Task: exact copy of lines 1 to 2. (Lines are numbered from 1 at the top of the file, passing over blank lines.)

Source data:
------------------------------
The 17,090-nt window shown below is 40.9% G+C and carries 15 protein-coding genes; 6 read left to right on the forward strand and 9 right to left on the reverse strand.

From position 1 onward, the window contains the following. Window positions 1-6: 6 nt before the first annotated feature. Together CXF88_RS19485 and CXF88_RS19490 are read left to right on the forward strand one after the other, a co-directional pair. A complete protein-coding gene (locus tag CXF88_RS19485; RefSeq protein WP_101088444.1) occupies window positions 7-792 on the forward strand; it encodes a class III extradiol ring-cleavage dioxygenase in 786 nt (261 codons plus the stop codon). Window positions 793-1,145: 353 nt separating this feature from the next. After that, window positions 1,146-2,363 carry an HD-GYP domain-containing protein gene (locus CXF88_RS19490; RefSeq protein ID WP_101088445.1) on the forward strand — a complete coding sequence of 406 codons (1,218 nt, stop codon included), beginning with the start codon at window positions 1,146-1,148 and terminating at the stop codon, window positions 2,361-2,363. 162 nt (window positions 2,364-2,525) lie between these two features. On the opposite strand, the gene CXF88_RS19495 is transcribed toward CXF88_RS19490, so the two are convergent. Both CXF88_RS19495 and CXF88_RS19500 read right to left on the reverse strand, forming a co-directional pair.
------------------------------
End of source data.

The 17,090-nt window shown below is 40.9% G+C and carries 15 protein-coding genes; 6 read left to right on the forward strand and 9 right to left on the reverse strand.

From position 1 onward, the window contains the following. Window positions 1-6: 6 nt before the first annotated feature. Together CXF88_RS19485 and CXF88_RS19490 are read left to right on the forward strand one after the other, a co-directional pair. A complete protein-coding gene (locus tag CXF88_RS19485; RefSeq protein WP_101088444.1) occupies window positions 7-792 on the forward strand; it encodes a class III extradiol ring-cleavage dioxygenase in 786 nt (261 codons plus the stop codon). Window positions 793-1,145: 353 nt separating this feature from the next. After that, window positions 1,146-2,363 carry an HD-GYP domain-containing protein gene (locus CXF88_RS19490; RefSeq protein ID WP_101088445.1) on the forward strand — a complete coding sequence of 406 codons (1,218 nt, stop codon included), beginning with the start codon at window positions 1,146-1,148 and terminating at the stop codon, window positions 2,361-2,363. 162 nt (window positions 2,364-2,525) lie between these two features. On the opposite strand, the gene CXF88_RS19495 is transcribed toward CXF88_RS19490, so the two are convergent. Both CXF88_RS19495 and CXF88_RS19500 read right to left on the reverse strand, forming a co-directional pair.